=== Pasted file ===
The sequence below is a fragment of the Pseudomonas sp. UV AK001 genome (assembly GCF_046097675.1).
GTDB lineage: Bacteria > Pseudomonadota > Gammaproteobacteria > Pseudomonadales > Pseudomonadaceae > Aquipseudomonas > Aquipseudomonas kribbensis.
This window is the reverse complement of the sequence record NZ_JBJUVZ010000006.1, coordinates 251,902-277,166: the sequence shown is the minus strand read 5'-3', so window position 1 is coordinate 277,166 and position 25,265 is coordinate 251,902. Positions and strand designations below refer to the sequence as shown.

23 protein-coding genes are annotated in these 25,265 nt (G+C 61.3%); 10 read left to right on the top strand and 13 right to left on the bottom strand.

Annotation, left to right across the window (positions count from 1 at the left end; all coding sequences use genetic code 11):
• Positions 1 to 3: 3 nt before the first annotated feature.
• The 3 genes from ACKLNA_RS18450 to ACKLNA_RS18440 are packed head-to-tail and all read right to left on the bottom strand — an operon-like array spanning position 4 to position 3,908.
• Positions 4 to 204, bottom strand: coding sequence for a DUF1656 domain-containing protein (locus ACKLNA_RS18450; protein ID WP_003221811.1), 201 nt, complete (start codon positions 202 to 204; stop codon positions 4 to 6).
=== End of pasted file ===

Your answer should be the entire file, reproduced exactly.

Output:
The sequence below is a fragment of the Pseudomonas sp. UV AK001 genome (assembly GCF_046097675.1).
GTDB lineage: Bacteria > Pseudomonadota > Gammaproteobacteria > Pseudomonadales > Pseudomonadaceae > Aquipseudomonas > Aquipseudomonas kribbensis.
This window is the reverse complement of the sequence record NZ_JBJUVZ010000006.1, coordinates 251,902-277,166: the sequence shown is the minus strand read 5'-3', so window position 1 is coordinate 277,166 and position 25,265 is coordinate 251,902. Positions and strand designations below refer to the sequence as shown.

23 protein-coding genes are annotated in these 25,265 nt (G+C 61.3%); 10 read left to right on the top strand and 13 right to left on the bottom strand.

Annotation, left to right across the window (positions count from 1 at the left end; all coding sequences use genetic code 11):
• Positions 1 to 3: 3 nt before the first annotated feature.
• The 3 genes from ACKLNA_RS18450 to ACKLNA_RS18440 are packed head-to-tail and all read right to left on the bottom strand — an operon-like array spanning position 4 to position 3,908.
• Positions 4 to 204, bottom strand: coding sequence for a DUF1656 domain-containing protein (locus ACKLNA_RS18450; protein ID WP_003221811.1), 201 nt, complete (start codon positions 202 to 204; stop codon positions 4 to 6).